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J Bacteriol. 2011 May;193(9):2322-31. doi: 10.1128/JB.01413-10. Epub 2011 Mar 4.

Involvement of the GspAB complex in assembly of the type II secretion system secretin of Aeromonas and Vibrio species.

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Department of Microbiology and Immunology, University of Saskatchewan, Saskatoon, Canada.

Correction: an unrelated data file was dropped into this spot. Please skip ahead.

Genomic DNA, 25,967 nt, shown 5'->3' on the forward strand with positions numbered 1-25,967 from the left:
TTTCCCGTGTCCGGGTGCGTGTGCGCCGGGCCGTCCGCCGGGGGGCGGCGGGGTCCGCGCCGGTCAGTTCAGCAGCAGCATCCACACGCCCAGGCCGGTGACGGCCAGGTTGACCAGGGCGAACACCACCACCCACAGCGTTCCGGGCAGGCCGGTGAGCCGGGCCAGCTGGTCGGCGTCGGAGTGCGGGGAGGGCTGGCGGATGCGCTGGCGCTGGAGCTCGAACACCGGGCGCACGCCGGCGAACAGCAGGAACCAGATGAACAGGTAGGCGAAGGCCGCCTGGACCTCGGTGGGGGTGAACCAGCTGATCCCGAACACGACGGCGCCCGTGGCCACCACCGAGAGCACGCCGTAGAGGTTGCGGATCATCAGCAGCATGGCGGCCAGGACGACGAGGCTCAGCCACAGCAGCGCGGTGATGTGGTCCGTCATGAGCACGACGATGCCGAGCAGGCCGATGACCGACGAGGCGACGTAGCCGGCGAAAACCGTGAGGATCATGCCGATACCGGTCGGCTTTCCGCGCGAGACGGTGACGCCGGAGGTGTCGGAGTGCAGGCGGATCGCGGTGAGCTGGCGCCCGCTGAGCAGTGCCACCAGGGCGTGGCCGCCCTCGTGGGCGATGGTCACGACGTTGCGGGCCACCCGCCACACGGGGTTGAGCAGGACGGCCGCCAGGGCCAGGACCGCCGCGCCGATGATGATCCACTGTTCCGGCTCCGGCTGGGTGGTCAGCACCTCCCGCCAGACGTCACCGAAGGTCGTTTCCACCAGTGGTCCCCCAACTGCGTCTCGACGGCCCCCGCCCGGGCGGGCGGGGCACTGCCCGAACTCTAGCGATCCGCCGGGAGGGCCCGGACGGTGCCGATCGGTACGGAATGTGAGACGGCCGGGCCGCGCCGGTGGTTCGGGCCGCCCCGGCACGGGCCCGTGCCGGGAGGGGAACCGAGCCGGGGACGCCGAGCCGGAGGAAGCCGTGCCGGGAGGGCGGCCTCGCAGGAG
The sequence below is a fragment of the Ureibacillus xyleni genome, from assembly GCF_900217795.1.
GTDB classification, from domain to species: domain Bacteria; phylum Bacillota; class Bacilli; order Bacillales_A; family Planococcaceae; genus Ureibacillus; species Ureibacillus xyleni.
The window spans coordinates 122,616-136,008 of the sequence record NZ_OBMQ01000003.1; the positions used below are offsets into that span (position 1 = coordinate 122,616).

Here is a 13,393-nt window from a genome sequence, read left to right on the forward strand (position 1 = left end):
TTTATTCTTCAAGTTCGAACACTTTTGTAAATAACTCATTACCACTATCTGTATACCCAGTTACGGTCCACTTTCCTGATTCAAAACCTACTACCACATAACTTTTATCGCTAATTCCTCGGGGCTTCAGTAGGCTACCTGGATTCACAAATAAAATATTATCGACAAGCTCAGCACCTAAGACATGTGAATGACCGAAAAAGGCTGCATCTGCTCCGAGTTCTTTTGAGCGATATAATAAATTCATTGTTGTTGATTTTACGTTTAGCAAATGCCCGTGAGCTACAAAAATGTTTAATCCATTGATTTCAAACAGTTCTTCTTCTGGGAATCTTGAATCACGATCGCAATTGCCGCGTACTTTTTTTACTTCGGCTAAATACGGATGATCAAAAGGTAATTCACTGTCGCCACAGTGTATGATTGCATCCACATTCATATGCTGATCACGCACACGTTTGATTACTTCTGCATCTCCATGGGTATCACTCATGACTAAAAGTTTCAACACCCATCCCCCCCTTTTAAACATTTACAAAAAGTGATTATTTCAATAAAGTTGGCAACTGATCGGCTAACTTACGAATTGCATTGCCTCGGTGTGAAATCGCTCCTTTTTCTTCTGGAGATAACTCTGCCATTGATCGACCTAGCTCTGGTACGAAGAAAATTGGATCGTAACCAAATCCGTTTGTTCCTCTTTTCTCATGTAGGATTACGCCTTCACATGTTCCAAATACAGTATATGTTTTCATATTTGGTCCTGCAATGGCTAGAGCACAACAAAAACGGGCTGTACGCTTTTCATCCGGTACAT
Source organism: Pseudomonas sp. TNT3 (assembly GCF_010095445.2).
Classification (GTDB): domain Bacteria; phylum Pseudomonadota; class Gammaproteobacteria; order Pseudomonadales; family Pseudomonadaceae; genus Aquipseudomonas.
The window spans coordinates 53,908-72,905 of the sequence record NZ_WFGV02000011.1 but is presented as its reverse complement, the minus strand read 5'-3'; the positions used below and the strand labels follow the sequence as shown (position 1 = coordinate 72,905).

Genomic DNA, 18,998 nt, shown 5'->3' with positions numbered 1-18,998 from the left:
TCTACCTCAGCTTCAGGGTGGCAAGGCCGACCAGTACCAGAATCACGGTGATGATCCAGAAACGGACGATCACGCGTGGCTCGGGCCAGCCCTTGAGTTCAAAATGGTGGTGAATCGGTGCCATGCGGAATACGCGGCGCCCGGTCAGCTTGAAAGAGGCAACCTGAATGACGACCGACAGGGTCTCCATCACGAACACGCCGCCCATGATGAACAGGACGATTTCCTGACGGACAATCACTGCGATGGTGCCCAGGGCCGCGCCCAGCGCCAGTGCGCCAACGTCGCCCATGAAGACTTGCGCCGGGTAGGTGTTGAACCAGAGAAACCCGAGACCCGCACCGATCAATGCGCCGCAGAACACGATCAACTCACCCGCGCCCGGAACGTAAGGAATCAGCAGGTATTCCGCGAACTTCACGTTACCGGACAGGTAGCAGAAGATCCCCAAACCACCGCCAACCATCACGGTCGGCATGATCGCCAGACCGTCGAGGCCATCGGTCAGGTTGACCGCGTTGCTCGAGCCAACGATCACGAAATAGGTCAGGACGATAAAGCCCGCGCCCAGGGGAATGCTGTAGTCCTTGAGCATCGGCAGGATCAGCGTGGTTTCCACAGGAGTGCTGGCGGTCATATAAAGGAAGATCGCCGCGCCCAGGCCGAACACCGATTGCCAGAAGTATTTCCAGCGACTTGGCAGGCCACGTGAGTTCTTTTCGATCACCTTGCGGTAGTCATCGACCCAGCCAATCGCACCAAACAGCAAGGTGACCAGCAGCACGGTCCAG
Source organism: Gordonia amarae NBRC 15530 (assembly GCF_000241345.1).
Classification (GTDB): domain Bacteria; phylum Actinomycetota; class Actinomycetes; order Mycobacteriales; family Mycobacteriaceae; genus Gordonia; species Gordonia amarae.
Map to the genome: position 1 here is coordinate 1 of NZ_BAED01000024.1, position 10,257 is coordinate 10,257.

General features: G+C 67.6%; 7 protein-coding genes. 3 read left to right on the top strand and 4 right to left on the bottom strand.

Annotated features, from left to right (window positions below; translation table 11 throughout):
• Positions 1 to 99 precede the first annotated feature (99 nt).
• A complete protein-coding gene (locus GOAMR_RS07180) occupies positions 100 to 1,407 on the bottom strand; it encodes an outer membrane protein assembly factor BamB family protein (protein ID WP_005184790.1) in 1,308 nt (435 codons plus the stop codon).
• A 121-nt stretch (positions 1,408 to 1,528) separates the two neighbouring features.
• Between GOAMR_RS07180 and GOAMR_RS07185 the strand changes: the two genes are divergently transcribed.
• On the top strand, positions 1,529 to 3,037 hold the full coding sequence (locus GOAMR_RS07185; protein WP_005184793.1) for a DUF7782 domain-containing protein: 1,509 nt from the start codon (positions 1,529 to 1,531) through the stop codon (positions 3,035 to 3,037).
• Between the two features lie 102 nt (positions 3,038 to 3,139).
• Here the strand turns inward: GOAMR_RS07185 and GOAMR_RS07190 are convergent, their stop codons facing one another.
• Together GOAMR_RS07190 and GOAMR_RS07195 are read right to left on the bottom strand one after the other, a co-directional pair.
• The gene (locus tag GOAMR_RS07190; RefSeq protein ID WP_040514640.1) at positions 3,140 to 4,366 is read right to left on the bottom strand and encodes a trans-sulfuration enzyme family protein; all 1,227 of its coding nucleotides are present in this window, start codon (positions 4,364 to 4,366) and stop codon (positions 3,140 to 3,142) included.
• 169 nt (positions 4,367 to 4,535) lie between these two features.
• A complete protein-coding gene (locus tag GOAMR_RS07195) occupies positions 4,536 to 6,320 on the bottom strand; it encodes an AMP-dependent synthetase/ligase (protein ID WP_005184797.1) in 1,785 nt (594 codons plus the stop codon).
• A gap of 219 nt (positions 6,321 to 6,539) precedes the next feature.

The type II secretion system (T2SS) functions as a transport mechanism to translocate proteins from the periplasm to the extracellular environment. The ExeA homologue in Aeromonas hydrophila, GspA(Ah), is an ATPase that interacts with peptidoglycan and forms an inner membrane complex with the ExeB homologue (GspB(Ah)). The complex may be required to generate space in the peptidoglycan mesh that is necessary for the transport and assembly of the megadalton-sized ExeD homologue (GspD(Ah)) secretin multimer in the outer membrane. In this study, the requirement for GspAB in the assembly of the T2SS secretin in Aeromonas and Vibrio species was investigated. We have demonstrated a requirement for GspAB in T2SS assembly in Aeromonas salmonicida, similar to that previously observed in A. hydrophila. In the Vibrionaceae species Vibrio cholerae, Vibrio vulnificus, and Vibrio parahaemolyticus, gspA mutations significantly decreased assembly of the secretin multimer but had minimal effects on the secretion of T2SS substrates. The lack of effect on secretion of the mutant of gspA of V. cholerae (gspA(Vc)) was explained by the finding that native secretin expression greatly exceeds the level needed for efficient secretion in V. cholerae. In cross-complementation experiments, secretin assembly and secretion in an A. hydrophila gspA mutant were partially restored by the expression of GspAB from V. cholerae in trans, further suggesting that GspAB(Vc) performs the same role in Vibrio species as GspAB(Ah) does in the aeromonads. These results indicate that the GspAB complex is functional in the assembly of the secretin in Vibrio species but that a redundancy of GspAB function may exist in this genus.

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